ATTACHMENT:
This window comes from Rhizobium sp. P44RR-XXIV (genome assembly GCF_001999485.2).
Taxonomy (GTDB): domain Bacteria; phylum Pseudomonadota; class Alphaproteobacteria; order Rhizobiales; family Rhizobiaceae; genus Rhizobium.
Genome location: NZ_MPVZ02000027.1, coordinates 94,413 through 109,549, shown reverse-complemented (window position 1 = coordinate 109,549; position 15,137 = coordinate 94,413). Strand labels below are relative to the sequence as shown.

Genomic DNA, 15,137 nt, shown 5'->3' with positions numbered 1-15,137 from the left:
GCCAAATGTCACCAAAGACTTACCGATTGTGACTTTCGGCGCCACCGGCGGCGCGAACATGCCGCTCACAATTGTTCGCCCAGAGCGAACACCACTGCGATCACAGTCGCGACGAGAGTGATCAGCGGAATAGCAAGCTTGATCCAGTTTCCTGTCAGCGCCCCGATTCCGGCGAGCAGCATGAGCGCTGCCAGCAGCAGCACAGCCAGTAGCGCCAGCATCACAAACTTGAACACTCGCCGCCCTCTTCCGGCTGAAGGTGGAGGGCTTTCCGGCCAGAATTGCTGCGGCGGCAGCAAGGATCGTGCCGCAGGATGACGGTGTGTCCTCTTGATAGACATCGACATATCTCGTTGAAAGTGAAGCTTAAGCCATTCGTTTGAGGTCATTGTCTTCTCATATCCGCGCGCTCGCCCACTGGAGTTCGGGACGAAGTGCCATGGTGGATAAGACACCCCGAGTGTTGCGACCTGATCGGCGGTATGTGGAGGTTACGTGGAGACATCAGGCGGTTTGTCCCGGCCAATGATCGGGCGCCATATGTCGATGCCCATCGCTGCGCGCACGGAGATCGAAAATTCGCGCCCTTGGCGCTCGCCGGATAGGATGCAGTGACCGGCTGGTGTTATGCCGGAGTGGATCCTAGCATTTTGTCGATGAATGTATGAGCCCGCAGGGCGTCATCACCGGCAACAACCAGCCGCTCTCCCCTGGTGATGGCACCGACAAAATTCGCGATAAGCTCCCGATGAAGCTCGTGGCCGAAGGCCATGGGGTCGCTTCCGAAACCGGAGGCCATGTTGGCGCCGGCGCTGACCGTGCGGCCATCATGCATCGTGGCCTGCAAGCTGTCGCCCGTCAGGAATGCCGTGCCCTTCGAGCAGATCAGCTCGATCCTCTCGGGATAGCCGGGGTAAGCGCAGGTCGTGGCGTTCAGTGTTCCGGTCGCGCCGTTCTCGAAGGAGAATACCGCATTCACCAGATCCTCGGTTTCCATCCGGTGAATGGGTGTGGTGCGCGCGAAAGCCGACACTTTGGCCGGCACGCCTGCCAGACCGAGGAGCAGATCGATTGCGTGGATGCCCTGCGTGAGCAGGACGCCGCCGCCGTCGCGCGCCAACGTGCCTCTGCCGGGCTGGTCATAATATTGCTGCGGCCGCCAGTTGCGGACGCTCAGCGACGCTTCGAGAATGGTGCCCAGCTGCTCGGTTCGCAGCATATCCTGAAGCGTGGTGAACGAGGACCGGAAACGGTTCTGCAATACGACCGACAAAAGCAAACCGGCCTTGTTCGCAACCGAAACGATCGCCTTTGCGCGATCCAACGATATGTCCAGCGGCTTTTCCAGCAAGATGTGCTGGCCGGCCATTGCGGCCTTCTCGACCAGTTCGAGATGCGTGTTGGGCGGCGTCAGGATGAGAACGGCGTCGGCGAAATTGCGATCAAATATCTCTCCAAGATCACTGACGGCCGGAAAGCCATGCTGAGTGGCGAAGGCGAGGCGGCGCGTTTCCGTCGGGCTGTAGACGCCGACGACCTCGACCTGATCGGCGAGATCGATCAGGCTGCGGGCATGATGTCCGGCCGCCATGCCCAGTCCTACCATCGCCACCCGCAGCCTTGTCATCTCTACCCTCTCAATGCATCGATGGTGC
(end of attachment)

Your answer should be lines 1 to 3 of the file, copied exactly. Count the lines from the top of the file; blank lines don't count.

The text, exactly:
This window comes from Rhizobium sp. P44RR-XXIV (genome assembly GCF_001999485.2).
Taxonomy (GTDB): domain Bacteria; phylum Pseudomonadota; class Alphaproteobacteria; order Rhizobiales; family Rhizobiaceae; genus Rhizobium.
Genome location: NZ_MPVZ02000027.1, coordinates 94,413 through 109,549, shown reverse-complemented (window position 1 = coordinate 109,549; position 15,137 = coordinate 94,413). Strand labels below are relative to the sequence as shown.